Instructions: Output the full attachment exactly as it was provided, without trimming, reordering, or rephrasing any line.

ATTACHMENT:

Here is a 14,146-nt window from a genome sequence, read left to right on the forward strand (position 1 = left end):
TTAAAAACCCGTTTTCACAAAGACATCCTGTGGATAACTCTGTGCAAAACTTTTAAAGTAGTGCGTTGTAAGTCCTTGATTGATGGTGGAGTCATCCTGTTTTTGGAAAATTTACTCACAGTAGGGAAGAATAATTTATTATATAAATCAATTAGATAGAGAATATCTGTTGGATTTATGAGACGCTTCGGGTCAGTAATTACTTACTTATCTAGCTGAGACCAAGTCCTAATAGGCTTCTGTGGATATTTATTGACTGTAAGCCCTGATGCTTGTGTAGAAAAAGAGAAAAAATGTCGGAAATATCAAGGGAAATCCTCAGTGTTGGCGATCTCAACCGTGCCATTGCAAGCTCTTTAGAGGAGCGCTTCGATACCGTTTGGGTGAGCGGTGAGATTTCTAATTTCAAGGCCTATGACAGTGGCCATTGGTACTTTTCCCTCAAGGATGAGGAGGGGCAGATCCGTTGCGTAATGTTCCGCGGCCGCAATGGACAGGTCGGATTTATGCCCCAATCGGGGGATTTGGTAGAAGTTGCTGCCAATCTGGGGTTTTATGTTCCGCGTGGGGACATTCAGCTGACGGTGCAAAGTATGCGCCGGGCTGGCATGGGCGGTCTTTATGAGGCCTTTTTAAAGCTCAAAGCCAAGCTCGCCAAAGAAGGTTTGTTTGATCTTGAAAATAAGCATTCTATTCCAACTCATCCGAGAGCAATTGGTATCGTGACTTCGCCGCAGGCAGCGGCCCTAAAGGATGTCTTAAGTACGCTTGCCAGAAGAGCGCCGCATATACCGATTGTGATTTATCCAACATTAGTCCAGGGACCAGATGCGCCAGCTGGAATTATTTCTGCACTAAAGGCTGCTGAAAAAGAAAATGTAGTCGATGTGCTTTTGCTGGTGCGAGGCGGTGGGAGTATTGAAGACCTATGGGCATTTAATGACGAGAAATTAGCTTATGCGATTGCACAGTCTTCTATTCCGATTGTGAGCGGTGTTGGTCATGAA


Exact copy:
Here is a 14,146-nt window from a genome sequence, read left to right on the forward strand (position 1 = left end):
TTAAAAACCCGTTTTCACAAAGACATCCTGTGGATAACTCTGTGCAAAACTTTTAAAGTAGTGCGTTGTAAGTCCTTGATTGATGGTGGAGTCATCCTGTTTTTGGAAAATTTACTCACAGTAGGGAAGAATAATTTATTATATAAATCAATTAGATAGAGAATATCTGTTGGATTTATGAGACGCTTCGGGTCAGTAATTACTTACTTATCTAGCTGAGACCAAGTCCTAATAGGCTTCTGTGGATATTTATTGACTGTAAGCCCTGATGCTTGTGTAGAAAAAGAGAAAAAATGTCGGAAATATCAAGGGAAATCCTCAGTGTTGGCGATCTCAACCGTGCCATTGCAAGCTCTTTAGAGGAGCGCTTCGATACCGTTTGGGTGAGCGGTGAGATTTCTAATTTCAAGGCCTATGACAGTGGCCATTGGTACTTTTCCCTCAAGGATGAGGAGGGGCAGATCCGTTGCGTAATGTTCCGCGGCCGCAATGGACAGGTCGGATTTATGCCCCAATCGGGGGATTTGGTAGAAGTTGCTGCCAATCTGGGGTTTTATGTTCCGCGTGGGGACATTCAGCTGACGGTGCAAAGTATGCGCCGGGCTGGCATGGGCGGTCTTTATGAGGCCTTTTTAAAGCTCAAAGCCAAGCTCGCCAAAGAAGGTTTGTTTGATCTTGAAAATAAGCATTCTATTCCAACTCATCCGAGAGCAATTGGTATCGTGACTTCGCCGCAGGCAGCGGCCCTAAAGGATGTCTTAAGTACGCTTGCCAGAAGAGCGCCGCATATACCGATTGTGATTTATCCAACATTAGTCCAGGGACCAGATGCGCCAGCTGGAATTATTTCTGCACTAAAGGCTGCTGAAAAAGAAAATGTAGTCGATGTGCTTTTGCTGGTGCGAGGCGGTGGGAGTATTGAAGACCTATGGGCATTTAATGACGAGAAATTAGCTTATGCGATTGCACAGTCTTCTATTCCGATTGTGAGCGGTGTTGGTCATGAA